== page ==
By Abubakar Duniya
The bilateral agreement recently signed between Nigeria and the United Arab Emirates (UAE) is definitely beginning to yield results earlier than one would have expected. When President Muhammadu Buhari signed that deal, the expectation was that some more weeks would go by before the anti-corruption war will see benefits from the agreement.
The publication of the list of Nigerians with properties in the Gulf States has however signaled that era of politically exposed persons from Nigeria stashing stolen funds in the property market in that destination is over. Gone is that sense of security that made the UAE a destination of choice – the absence of such treaty has in the past made it a location of choice when exporting proceeds of corruption.
For those who are eager to see corruption tamed in Nigeria, the publication of that list should naturally lead to questions being asked. The responses to those questions should lead to demands for specific actions.
For instance, prior to the publication of that list, there are Nigerians who are widely known to own assets in this nation either on account that their interests in the Middle East is public knowledge, they are known businessmen-billionaires or that we just simply know that people as corrupt as they are must have something stashed away in such locations.
Then there are those whose names are absent from the list even though events around their persons would have suggested that they must be property tycoons in Dubai. The public perception bubble got busted on that one.
Somewhere in between these two categories are the surprise names. Their names appearing on the list, regardless of recent events and allegations around them, simply sucker punched the average right thinking person. For instance, the former supremo of the Economic and Financial Crimes Commission (EFCC), Mr Ibrahim Lamorde has his name on that list. The outrage of it!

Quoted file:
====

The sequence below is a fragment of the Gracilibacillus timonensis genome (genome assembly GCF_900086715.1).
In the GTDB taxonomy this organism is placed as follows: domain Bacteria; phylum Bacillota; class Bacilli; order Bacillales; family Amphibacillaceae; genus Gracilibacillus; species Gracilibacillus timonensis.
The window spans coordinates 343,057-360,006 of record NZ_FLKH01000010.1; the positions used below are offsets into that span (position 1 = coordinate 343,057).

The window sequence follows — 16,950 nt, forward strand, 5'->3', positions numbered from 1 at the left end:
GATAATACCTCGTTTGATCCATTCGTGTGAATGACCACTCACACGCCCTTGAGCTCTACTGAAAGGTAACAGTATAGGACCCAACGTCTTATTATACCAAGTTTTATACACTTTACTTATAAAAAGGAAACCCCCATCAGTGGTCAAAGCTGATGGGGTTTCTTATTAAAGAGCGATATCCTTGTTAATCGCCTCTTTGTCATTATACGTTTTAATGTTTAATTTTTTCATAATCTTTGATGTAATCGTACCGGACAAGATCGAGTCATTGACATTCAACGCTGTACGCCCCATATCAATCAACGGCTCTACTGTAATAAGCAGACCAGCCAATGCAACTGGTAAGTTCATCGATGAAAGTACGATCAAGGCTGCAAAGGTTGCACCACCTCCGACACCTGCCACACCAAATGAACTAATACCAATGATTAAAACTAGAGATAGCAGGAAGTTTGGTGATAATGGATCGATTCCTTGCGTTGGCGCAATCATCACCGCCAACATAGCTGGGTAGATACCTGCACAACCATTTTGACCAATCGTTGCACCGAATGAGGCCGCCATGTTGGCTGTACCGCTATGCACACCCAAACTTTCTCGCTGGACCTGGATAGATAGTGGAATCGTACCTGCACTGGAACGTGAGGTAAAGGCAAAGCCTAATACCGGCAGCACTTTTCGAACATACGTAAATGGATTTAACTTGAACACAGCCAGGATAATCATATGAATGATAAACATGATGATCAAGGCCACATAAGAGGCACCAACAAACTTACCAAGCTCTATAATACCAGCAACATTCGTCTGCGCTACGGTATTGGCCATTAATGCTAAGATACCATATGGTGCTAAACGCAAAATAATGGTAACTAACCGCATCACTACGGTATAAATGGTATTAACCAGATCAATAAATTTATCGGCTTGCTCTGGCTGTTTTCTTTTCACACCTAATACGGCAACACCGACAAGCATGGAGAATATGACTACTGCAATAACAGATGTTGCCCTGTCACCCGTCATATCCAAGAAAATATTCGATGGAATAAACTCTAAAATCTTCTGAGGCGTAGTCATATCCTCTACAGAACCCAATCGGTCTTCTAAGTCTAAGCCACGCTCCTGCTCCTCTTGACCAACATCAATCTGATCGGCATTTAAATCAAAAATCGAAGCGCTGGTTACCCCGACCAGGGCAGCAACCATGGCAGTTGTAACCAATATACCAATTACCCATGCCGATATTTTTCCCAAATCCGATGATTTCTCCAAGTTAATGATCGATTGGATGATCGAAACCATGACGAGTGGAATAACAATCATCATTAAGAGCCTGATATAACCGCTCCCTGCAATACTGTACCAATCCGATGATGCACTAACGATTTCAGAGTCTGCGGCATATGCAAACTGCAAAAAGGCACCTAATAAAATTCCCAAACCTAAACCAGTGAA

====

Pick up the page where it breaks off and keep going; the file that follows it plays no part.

Even the controversies and allegations that he might have diverted as much as one trillion naira in recovered money and assets for his personal use could not have prepared one for the fact that Lamorde would be brazen enough to openly hold assets in his own name in that nation with impunity. Lamorde is alleged to have over a $60 billion investment in Dubai and neighboring Islamic countries. Any lingering doubts as to whether he appropriated over N1 trillion in recovered funds to himself have now been cleared with this discovery. How can Lamorde explain being worth that much on his police and later EFCC salary?
On the contrary, Abdulrasheed Maina, the former Chairman of the Pension Reform Task Team, whom Lamorde spent his entire tenure at the EFCC demonizing was nowhere to be found on the list of persons who own property in the United Arab Emirates. That is another jaw dropping one there. The impression that Lamorde and his hordes of jobbers had created was such that the good work that Maina did with pension reforms was almost rubbished. Fortunately, pensioners, who know better, have come out severally to commend the changes that Maina engendered in pension administration.